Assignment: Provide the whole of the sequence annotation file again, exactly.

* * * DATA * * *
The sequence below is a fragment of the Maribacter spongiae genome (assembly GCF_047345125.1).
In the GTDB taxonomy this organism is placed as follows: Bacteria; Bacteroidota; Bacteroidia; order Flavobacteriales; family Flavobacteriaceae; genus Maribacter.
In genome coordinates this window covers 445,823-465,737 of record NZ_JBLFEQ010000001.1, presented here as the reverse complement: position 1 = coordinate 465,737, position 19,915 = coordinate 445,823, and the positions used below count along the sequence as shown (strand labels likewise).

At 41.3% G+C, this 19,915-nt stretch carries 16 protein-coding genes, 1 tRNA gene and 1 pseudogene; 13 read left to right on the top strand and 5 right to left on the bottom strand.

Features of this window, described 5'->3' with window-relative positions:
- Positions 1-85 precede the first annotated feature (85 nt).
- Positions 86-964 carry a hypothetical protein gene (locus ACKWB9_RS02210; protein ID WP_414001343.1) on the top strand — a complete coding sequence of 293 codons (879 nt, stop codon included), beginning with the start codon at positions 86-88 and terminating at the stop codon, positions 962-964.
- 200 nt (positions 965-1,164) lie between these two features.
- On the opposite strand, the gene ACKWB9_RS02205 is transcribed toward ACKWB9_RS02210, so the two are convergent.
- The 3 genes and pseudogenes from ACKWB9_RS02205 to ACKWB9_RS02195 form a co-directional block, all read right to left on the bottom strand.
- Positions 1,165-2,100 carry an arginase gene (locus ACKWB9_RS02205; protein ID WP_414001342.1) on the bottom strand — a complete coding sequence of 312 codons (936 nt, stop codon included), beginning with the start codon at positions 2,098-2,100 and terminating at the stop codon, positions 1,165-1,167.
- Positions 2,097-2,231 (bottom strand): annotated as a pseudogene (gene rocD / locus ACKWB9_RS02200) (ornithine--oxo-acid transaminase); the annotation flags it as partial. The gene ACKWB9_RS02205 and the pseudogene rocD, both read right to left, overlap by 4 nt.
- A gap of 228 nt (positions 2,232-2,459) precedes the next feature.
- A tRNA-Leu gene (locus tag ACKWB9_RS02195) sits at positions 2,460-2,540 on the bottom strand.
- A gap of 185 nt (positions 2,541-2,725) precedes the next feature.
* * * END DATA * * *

The sequence below is a fragment of the Maribacter spongiae genome (assembly GCF_047345125.1).
In the GTDB taxonomy this organism is placed as follows: Bacteria; Bacteroidota; Bacteroidia; order Flavobacteriales; family Flavobacteriaceae; genus Maribacter.
In genome coordinates this window covers 445,823-465,737 of record NZ_JBLFEQ010000001.1, presented here as the reverse complement: position 1 = coordinate 465,737, position 19,915 = coordinate 445,823, and the positions used below count along the sequence as shown (strand labels likewise).

At 41.3% G+C, this 19,915-nt stretch carries 16 protein-coding genes, 1 tRNA gene and 1 pseudogene; 13 read left to right on the top strand and 5 right to left on the bottom strand.

Features of this window, described 5'->3' with window-relative positions:
- Positions 1-85 precede the first annotated feature (85 nt).
- Positions 86-964 carry a hypothetical protein gene (locus ACKWB9_RS02210; protein ID WP_414001343.1) on the top strand — a complete coding sequence of 293 codons (879 nt, stop codon included), beginning with the start codon at positions 86-88 and terminating at the stop codon, positions 962-964.
- 200 nt (positions 965-1,164) lie between these two features.
- On the opposite strand, the gene ACKWB9_RS02205 is transcribed toward ACKWB9_RS02210, so the two are convergent.
- The 3 genes and pseudogenes from ACKWB9_RS02205 to ACKWB9_RS02195 form a co-directional block, all read right to left on the bottom strand.
- Positions 1,165-2,100 carry an arginase gene (locus ACKWB9_RS02205; protein ID WP_414001342.1) on the bottom strand — a complete coding sequence of 312 codons (936 nt, stop codon included), beginning with the start codon at positions 2,098-2,100 and terminating at the stop codon, positions 1,165-1,167.
- Positions 2,097-2,231 (bottom strand): annotated as a pseudogene (gene rocD / locus ACKWB9_RS02200) (ornithine--oxo-acid transaminase); the annotation flags it as partial. The gene ACKWB9_RS02205 and the pseudogene rocD, both read right to left, overlap by 4 nt.
- A gap of 228 nt (positions 2,232-2,459) precedes the next feature.
- A tRNA-Leu gene (locus tag ACKWB9_RS02195) sits at positions 2,460-2,540 on the bottom strand.
- A gap of 185 nt (positions 2,541-2,725) precedes the next feature.